Anyone who works outdoors may not enjoy the hot weather as much as everyone else who sunbathes.
The best of the summer sun has arrived with temperatures hovering around 30sc.
It comes as Brits are ready to enjoy scorching weather and the hottest week of the year so far.
but when is it too hot to work outside? we explain your rights.
what temperature is too high to work outdoors?
There is no legally defined maximum or minimum temperature for working indoors or outdoors.
But employers are legally required to conduct risk assessments at workplaces to ensure temperatures are “at a comfortable level.”
In 2013, Army Reservists Corporal Roberts, Corporal Maher and Army Dunsby died as a result of heat exhaustion after a training session in the Brecon Beacons.
the hse launched a ministry of defense investigation and found that the risks associated with climatic illnesses during training had not been planned for, assessed and managed.
The exercise should have been called off hours earlier when temperatures hit record highs, they said.
the hse was unable to prosecute the mod because it is a government agency, but the case highlights the employer’s duty of care.
what rights do I have if it’s too hot?
Employers must ensure that their workers have access to water and monitor the health of their employees in hot conditions, according to HSE guidelines.
They should also ensure that the temperature is at a level comfortable to work in, while also providing clean, fresh air.
If you’re concerned it’s too hot to do physical work outside, let your employer know.
the tuc has previously fought to make it illegal to keep people at work indoors if the temperature is above 30°c and put protection in place for people who work outdoors or drive for a living.
They also want to make sure outdoor workers have sunscreen and water and are advised on the need to protect themselves from heat and sun.
what do I do if it’s too hot working outside?
The Health and Safety Executive recommends that employers:
- reschedule work to cooler times of the day
- provide more frequent breaks and introduce shade in break areas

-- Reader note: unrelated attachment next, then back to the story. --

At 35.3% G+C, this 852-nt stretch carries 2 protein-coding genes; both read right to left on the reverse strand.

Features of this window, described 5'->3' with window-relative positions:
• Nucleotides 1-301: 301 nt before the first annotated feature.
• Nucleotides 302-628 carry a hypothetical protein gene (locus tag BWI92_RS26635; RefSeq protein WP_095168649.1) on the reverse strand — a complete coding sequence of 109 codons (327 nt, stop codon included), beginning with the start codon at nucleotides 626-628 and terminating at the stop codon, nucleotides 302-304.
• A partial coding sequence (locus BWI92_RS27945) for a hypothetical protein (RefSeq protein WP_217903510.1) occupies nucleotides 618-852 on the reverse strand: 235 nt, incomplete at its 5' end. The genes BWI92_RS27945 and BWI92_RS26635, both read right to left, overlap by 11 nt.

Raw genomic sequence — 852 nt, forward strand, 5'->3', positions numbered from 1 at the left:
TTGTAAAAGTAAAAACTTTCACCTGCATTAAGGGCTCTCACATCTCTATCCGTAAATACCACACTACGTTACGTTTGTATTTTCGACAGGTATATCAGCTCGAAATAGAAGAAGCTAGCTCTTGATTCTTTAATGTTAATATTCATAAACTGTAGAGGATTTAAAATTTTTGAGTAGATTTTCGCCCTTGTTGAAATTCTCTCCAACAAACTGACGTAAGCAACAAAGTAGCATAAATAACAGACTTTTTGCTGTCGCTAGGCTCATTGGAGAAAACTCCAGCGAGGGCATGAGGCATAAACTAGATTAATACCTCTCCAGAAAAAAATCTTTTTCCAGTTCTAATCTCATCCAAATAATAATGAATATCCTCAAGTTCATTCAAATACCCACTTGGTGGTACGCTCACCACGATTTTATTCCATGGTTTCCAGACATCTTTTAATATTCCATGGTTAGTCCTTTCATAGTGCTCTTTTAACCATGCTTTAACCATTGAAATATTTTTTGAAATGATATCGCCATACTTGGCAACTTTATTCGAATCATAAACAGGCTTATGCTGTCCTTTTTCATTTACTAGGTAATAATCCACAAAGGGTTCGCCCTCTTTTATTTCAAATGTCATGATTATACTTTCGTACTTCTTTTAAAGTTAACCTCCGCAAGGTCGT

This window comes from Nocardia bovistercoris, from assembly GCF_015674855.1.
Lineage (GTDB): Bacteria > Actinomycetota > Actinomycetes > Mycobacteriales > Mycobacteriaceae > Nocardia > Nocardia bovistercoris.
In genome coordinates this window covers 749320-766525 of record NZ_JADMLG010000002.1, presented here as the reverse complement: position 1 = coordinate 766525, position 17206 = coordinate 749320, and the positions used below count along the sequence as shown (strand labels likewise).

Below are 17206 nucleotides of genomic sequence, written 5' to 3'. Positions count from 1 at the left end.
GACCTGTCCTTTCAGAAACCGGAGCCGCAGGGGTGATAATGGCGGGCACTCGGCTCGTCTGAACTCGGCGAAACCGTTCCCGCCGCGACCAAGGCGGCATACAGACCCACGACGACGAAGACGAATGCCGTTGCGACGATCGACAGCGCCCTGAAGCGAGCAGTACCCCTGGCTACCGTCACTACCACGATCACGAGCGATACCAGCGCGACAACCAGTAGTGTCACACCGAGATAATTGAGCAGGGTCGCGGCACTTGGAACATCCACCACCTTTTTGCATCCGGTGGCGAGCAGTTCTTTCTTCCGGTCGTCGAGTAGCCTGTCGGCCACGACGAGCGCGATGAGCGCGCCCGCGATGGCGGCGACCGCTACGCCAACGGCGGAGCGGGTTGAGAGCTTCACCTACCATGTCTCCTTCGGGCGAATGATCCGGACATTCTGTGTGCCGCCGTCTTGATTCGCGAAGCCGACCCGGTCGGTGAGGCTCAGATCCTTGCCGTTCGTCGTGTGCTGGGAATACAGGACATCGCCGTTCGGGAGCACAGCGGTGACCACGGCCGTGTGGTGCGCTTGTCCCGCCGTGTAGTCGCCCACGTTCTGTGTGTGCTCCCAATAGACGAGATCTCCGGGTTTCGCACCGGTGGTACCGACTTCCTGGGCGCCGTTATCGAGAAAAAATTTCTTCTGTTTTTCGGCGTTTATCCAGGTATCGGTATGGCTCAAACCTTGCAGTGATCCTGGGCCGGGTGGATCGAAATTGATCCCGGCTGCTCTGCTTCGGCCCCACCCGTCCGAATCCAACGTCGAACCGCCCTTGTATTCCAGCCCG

- provide free access to cold drinking water
- introduce shading in areas where people are working
- encourage removal of personal protective equipment when resting to help promote heat loss
- Educate workers on recognizing early symptoms of heat stress
- Be especially careful in the sun if you have: fair or freckled skin that doesn’t tan, or turns red or burns before tanning, red or blonde hair and light eyes, lots of moles.
- Control your sun exposure by wearing high-factor sunscreen, drinking plenty of water, and taking regular breaks in shaded areas.
and says that employees must:
says el tuc: “when it’s too hot in the workplace it’s more than a matter of comfort.
“If the temperature gets too high, it can become a health and safety issue.”
“If people get too hot, they are at risk of dizziness, fainting, or even heat cramps.”
“In very hot conditions, the body’s blood temperature rises.
“if the blood temperature rises above 39c, there is a risk of heat stroke or collapse. above 41c delirium or confusion may occur.”
“Blood temperatures at this level can be fatal, and even if a worker recovers, they may suffer irreparable organ damage.”
The best tips for staying cool include using a fan, but placing a container of ice in front of it to blow cooler air into the room.
Also, eat smaller portions at meals and eat foods like lettuce, celery, and cucumber to help you stay hydrated.
It can be a nice sunny day, but blocking out the sun will help keep the interior cooler, while wearing lightweight cotton along with white and cream colors to help reflect solar radiation.
what if you work in an office? We explain if you can be sent home from work and your rights in the heat.
And how hot does it have to be for schools to close? we have the answer.